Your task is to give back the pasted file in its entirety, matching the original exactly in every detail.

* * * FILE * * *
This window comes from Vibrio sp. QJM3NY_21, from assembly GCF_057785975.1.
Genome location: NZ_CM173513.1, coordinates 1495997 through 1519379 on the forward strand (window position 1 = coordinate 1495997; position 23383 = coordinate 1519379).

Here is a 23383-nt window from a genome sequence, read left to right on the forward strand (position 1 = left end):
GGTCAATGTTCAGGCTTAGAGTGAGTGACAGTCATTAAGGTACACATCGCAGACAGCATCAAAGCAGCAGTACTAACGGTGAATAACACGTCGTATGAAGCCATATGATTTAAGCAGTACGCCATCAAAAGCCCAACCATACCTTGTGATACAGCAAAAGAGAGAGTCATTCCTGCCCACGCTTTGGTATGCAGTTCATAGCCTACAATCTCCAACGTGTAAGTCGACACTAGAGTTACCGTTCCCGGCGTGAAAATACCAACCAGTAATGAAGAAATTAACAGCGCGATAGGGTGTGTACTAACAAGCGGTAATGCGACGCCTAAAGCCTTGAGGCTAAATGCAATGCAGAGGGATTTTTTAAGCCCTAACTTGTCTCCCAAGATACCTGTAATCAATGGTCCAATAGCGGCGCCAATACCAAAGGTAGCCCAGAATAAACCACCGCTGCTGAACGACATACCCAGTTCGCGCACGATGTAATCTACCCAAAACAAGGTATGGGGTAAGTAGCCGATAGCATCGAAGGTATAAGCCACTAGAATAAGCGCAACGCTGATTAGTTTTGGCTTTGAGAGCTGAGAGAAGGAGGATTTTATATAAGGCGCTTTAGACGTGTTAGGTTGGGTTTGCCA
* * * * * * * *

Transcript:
This window comes from Vibrio sp. QJM3NY_21, from assembly GCF_057785975.1.
Genome location: NZ_CM173513.1, coordinates 1495997 through 1519379 on the forward strand (window position 1 = coordinate 1495997; position 23383 = coordinate 1519379).

Here is a 23383-nt window from a genome sequence, read left to right on the forward strand (position 1 = left end):
GGTCAATGTTCAGGCTTAGAGTGAGTGACAGTCATTAAGGTACACATCGCAGACAGCATCAAAGCAGCAGTACTAACGGTGAATAACACGTCGTATGAAGCCATATGATTTAAGCAGTACGCCATCAAAAGCCCAACCATACCTTGTGATACAGCAAAAGAGAGAGTCATTCCTGCCCACGCTTTGGTATGCAGTTCATAGCCTACAATCTCCAACGTGTAAGTCGACACTAGAGTTACCGTTCCCGGCGTGAAAATACCAACCAGTAATGAAGAAATTAACAGCGCGATAGGGTGTGTACTAACAAGCGGTAATGCGACGCCTAAAGCCTTGAGGCTAAATGCAATGCAGAGGGATTTTTTAAGCCCTAACTTGTCTCCCAAGATACCTGTAATCAATGGTCCAATAGCGGCGCCAATACCAAAGGTAGCCCAGAATAAACCACCGCTGCTGAACGACATACCCAGTTCGCGCACGATGTAATCTACCCAAAACAAGGTATGGGGTAAGTAGCCGATAGCATCGAAGGTATAAGCCACTAGAATAAGCGCAACGCTGATTAGTTTTGGCTTTGAGAGCTGAGAGAAGGAGGATTTTATATAAGGCGCTTTAGACGTGTTAGGTTGGGTTTGCCA